One thing I enjoy doing every month is heading into Philadelphia to work for a day with Counter Culture, a group of food professionals and enthusiasts. We meet at Independents Hall, a co-working space and community for freelance workers.

Since Counter Culture is made up of people whose lives very much revolve around food, we not only enjoy working together, we also enjoy eating together. Out of our enjoyment of eating, cookbook club was born. In this club, the members chose a cookbook, and everyone makes a dish from the book to bring to a designated meeting. This month, our book was Dorie Greenspan’s “Around My French Table.”

There were five us who made it to this month’s cookbook club, and we ended up with an appetizer, a main course and two sides, and one really great dessert. A perfect, healthy lunch.

Alexis (Teaspoons & Petals) made Chestnut-Pear Soup. It was neither overwhelmingly chestnut-y nor pear-y. The two flavors melded wonderfully together for an amazing soup. I probably would have never chosen to make this myself, but will definitely be thinking of next fall.

Jolene (Beauty is Wellness) made Lime and Honey Beet Salad. I seriously would never think of putting those flavors together, but it works. Really well. This cold salad is seasoned with dill for an even more unexpected flavor mix.

Amanda made a Classic Lentil Salad with a Dijon Vinaigrette. Toppings included goat cheese and walnuts (I chose both, thank you very much). It’s one of the options given to Greenspan’s basic lentil recipe, and it was delicious.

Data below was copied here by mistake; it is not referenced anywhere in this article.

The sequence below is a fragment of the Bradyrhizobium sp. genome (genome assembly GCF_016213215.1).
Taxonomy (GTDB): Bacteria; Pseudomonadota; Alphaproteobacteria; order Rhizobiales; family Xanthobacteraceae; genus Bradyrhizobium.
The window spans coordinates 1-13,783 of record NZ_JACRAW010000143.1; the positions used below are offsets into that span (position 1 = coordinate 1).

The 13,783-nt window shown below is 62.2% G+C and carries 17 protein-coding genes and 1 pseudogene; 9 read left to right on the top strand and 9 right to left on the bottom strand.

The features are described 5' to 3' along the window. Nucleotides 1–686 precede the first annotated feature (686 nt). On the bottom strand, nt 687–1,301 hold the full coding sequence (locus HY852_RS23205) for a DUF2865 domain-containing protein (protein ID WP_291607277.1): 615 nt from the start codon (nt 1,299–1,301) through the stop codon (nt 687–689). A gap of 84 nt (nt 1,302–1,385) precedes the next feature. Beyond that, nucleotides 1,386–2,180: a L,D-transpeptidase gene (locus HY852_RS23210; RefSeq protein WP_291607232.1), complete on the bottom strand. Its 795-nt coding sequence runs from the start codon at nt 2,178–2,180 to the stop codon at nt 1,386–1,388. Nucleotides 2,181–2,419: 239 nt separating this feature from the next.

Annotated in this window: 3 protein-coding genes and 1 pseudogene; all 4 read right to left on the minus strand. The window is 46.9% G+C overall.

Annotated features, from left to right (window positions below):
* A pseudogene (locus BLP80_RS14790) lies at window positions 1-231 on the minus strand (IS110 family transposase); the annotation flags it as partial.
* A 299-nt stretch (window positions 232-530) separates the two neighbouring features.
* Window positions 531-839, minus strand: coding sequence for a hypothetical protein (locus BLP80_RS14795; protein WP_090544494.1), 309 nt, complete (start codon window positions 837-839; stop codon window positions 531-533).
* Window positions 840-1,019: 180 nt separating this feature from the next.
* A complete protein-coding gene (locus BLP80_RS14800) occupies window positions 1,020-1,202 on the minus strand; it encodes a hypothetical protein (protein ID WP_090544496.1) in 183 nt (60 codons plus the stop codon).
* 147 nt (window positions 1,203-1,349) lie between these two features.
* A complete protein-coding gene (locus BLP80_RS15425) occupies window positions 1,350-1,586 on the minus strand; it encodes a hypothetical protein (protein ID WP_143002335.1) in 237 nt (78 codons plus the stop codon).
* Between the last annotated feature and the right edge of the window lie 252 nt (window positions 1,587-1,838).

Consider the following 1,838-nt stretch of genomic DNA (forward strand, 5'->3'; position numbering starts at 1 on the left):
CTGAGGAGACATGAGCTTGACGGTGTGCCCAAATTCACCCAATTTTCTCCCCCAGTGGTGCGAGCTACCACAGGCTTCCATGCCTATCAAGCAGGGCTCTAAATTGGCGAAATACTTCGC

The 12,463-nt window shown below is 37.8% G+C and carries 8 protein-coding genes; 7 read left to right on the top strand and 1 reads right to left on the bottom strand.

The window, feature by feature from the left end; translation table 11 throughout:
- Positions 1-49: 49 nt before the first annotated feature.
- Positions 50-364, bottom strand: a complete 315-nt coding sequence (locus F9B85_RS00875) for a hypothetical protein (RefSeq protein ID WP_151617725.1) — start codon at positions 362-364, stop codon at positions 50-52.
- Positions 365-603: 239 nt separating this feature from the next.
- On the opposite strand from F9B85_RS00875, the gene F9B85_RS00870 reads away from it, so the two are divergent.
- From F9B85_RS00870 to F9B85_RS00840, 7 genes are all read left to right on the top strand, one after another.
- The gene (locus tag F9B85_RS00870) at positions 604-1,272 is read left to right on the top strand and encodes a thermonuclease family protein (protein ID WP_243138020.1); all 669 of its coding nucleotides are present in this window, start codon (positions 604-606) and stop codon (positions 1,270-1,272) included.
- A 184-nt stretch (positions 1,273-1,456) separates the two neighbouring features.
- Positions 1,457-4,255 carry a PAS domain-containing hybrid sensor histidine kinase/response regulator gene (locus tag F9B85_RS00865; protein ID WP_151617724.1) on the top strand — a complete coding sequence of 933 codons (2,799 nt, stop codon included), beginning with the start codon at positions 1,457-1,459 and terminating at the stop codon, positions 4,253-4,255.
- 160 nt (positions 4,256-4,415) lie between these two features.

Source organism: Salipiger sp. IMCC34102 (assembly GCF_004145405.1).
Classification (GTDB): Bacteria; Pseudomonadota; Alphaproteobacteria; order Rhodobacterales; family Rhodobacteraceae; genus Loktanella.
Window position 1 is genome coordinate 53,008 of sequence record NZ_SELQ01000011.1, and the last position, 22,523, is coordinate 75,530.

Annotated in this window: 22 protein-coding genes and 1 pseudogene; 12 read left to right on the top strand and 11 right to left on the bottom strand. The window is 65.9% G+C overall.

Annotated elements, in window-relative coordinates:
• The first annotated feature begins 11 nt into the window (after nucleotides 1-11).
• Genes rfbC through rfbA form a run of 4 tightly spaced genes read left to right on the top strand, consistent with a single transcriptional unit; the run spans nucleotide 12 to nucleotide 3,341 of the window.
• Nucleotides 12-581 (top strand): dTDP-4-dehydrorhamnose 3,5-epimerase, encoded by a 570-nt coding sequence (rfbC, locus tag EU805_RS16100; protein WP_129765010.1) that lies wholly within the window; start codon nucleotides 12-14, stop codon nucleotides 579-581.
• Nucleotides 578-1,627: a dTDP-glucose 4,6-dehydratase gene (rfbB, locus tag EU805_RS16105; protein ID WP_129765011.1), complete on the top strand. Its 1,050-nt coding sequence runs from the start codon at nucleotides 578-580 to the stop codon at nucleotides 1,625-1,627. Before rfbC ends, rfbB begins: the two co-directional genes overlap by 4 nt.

Lee (Feed Me Lee) brought the perfect dessert for our feast. Marie-Helene’s Apple Cake is just a little sweet with the perfect amount of rum to have the flavor come through but not make you think you’re eating booze. Equally impressive was that his cake looked just like the one in book, whereas my contribution …

… wasn’t so pretty, but it was delicious. I made Quiche Maraichere. Maraichere is French for market garden, and I chose this dish because my local farmers market opened over the weekend. I knew I’d be able to get wonderful, fresh vegetables for this veggie-heavy tart as well as local cheese and eggs.

I borrowed “Around My French Table” from the library. Now that I know so many of the recipes in the book are this good, I may buy it. One of the advantages of a cookbook club is that you can try several of the recipes from a book before you decide to purchase it. And, you don’t do all the work. Plus, you get to try recipes that you probably wouldn’t have chosen to make yourself. It’s a great concept, isn’t it?

What do you think of the idea of a cookbook club? Have you ever participated in one? What cookbook would you love to have everyone cook from if you could choose one?

Robin Shreeves ( @rshreeves ) focuses on food from a family perspective from her home base in New Jersey.

Cookbook club: Dorie Greenspan's 'Around my French Table'
Philadelphia freelancers come together to share work ideas as well as dishes cooked from one particular cookbook.